This article is part of the The DC Brief, TIME’s politics newsletter. Sign up here to get stories like this sent to your inbox every weekday.
The calls for social justice on the American Left have grown in volume and audience in recent years as allies have stood up to declare inequality is no longer an option and unchecked power can no longer stand. The Women’s March of 2017 sparked a new generation of activism. The #MeToo Movement was a catalyst that spanned generations. The killing of George Floyd sparked a national reckoning last year, as a coalition of progressives, organized labor and activists somehow found a partner in Wall Street to declare detente and that, yes, unequivocally, Black Lives Matter.
That was all fine and good for the political mainstream in Washington when it hewed to domestic borders. But in the last two weeks, that consciousness has turned its focus abroad as Israelis and Palestinians clashed. The overnight ceasefire between the parties has given the battered region a breather, but it’s unlikely to be permanent, if history is any guide. During the 11-day conflict, Israel deployed American-made and -funded weaponry into Gaza, and, in a stunning move, leveled a building that housed, among others, The Associated Press’ offices in the Palestinian territory. Apartment buildings were razed because, according to Israelis, some units were housing Palestinian weaponry. In the end, at least 227 Palestinians and a dozen Israelis were dead.
While President Joe Biden quietly supported a ceasefire, the emboldened American Left stood up and said, loudly, no to Israel’s offensive. Woke Twitter — the very online, progressive chorus on the social-media platform — stepped into the breach. Black Lives Matter became #PalestinianLivesMatter. Israel in 2021 was compared to South Africa in the 1980s, channeling, whether they knew it or not, the spine of former President Jimmy Carter’s manifesto, Palestine: Peace Not Appartheid. The arguments weren’t particularly new to anyone who has studied the Middle East for more than a minute, but many went further than Carter did in his analogy.
Here in Washington, the progressive embrace of Palestinian rights has forced some very awkward confrontation. Rep. Alexandria Ocasio-Cortez took the floor of the House last week and made the case for the Palestinian cause — and to challenge the President of her own party for “taking the side of the occupation.” She and other progressive allies called on Biden to abandon plans to sell Israel almost a billion dollars of military aid. “It is long past time to end the U.S. policy of unconditional military arms sales, particularly to governments that have violated human rights,” Ocasio-Cortez said last week.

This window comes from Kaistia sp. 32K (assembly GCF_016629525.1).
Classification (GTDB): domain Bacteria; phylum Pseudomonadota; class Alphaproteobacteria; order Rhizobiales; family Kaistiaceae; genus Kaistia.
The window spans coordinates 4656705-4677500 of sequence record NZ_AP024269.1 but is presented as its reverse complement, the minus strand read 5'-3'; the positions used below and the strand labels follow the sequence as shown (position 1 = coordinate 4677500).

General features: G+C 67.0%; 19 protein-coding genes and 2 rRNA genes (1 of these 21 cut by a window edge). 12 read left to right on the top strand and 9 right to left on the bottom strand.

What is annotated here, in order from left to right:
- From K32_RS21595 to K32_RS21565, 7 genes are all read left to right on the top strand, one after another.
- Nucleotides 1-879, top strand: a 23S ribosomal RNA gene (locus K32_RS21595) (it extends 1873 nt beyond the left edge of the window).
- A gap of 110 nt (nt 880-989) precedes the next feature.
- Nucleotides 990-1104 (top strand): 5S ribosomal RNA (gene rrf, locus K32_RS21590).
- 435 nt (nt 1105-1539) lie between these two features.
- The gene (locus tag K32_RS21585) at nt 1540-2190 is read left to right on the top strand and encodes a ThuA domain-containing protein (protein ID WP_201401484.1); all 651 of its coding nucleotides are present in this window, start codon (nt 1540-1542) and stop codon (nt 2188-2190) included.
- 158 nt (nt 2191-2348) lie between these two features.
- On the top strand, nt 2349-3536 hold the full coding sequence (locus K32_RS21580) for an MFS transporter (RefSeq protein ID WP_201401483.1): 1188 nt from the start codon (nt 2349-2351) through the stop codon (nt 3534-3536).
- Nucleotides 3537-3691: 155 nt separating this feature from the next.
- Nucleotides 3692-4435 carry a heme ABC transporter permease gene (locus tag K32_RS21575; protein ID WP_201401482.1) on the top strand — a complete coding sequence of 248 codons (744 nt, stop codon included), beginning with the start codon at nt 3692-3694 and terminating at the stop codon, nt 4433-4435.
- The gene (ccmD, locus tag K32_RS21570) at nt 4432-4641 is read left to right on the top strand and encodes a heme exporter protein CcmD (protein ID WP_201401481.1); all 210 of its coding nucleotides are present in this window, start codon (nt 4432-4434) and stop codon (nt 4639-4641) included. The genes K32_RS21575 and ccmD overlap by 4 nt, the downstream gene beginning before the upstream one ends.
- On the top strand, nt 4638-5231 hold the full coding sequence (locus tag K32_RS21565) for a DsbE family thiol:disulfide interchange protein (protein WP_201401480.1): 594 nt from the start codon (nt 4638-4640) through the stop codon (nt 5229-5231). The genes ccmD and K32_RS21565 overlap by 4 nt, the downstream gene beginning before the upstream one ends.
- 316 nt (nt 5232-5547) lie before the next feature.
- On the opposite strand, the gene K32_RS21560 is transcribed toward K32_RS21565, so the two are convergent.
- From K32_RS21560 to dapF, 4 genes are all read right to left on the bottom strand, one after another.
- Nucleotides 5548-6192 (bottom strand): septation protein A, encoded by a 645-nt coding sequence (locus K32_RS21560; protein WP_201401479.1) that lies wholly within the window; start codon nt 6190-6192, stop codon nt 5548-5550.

The fiery remarks were unlikely to move Joe Biden, who has made top-line public support for Israel a constant since his 1972 Senate election. But they underscore the rift among true-blue Democrats at this moment. As Biden was visiting Michigan this week, Rep. Rashida Tlaib, a Palestinian-American, confronted him on the airport tarmac in Detroit over the issue, and the two spoke there for several minutes. Tlaib and Ocasio-Cortez were joined by other left-leaning lawmakers in the House in introducing legislation that would block about $735 million in U.S. weapons to Israel. Sen. Bernie Sanders, a Vermont independent who challenged Biden for the Democratic nomination in 2020, introduced a companion piece of legislation in the Senate the next day.
Since its current inception in 1948, Israel has enjoyed unwavering support from the United States. Indeed, Washington was the first foreign power to recognize it as a nation. As the only democracy in the region, it has always received something of a pass in Washington when it veers into conduct that, in other nations, might have drawn a stern rebuke. Such was the case in 2010 when Biden was visiting Israel with his wife, Jill, at the exact moment when the government of Prime Minister Benjamin Netanyahu announced 1,600 new homes for Israelis on land the Palestinians sought as their own. Biden kept his schedule and dined with the Netanyahus, only to issue a cold statement criticizing the settlements as counter-productive to peace talks.
But Biden’s Left flank is growing impatient with that stance. The internal tensions among Democrats have been on full view for the outside to watch. At times, the rhetoric among progressive activists has veered dangerously close to anti-Semitism, its critics say. The ascendant Left in American politics was always going to find fault with the Right-leaning government in Israel. But the confluence of U.S. domestic activism with social media and instant hot-takes has made this conflict abroad ripe for raw emotion and political performances.
Biden may not be swayed, but as a small but powerful segment of the American political spectrum pushes Washington to reconsider its embrace of Israel, it’s worth considering not just this moment, but the ones to come. According to polling from Pew, 67% of American Jews age 65 and over say they are emotionally connected to the state of Israel. Among Jewish adults under the age of 30, that number falls to 40%. Millennials have more political potential now than any other generation. In 20 years, the current push among progressives to stand up against Israel’s treatment of Palestinians may resonate with a lot more Americans.
Make sense of what matters in Washington. Sign up for the daily D.C. Brief newsletter.
- How the Anti-Vax Movement Is Taking Over the Right
- What Happens Next in Ukraine Could Change Europe Forever
- There's So Much More To Say About Bill Cosby
- Death Doulas Used to Be Rare. The COVID-19 Pandemic Changed That
- What It Feels Like to Be a Muslim Woman Auctioned Online by India's Right Wing
- America's First Openly Trans City Council President Wants to Heal Minneapolis
- The World's Farmers Need to Prepare for Serious Cash Crop Disruption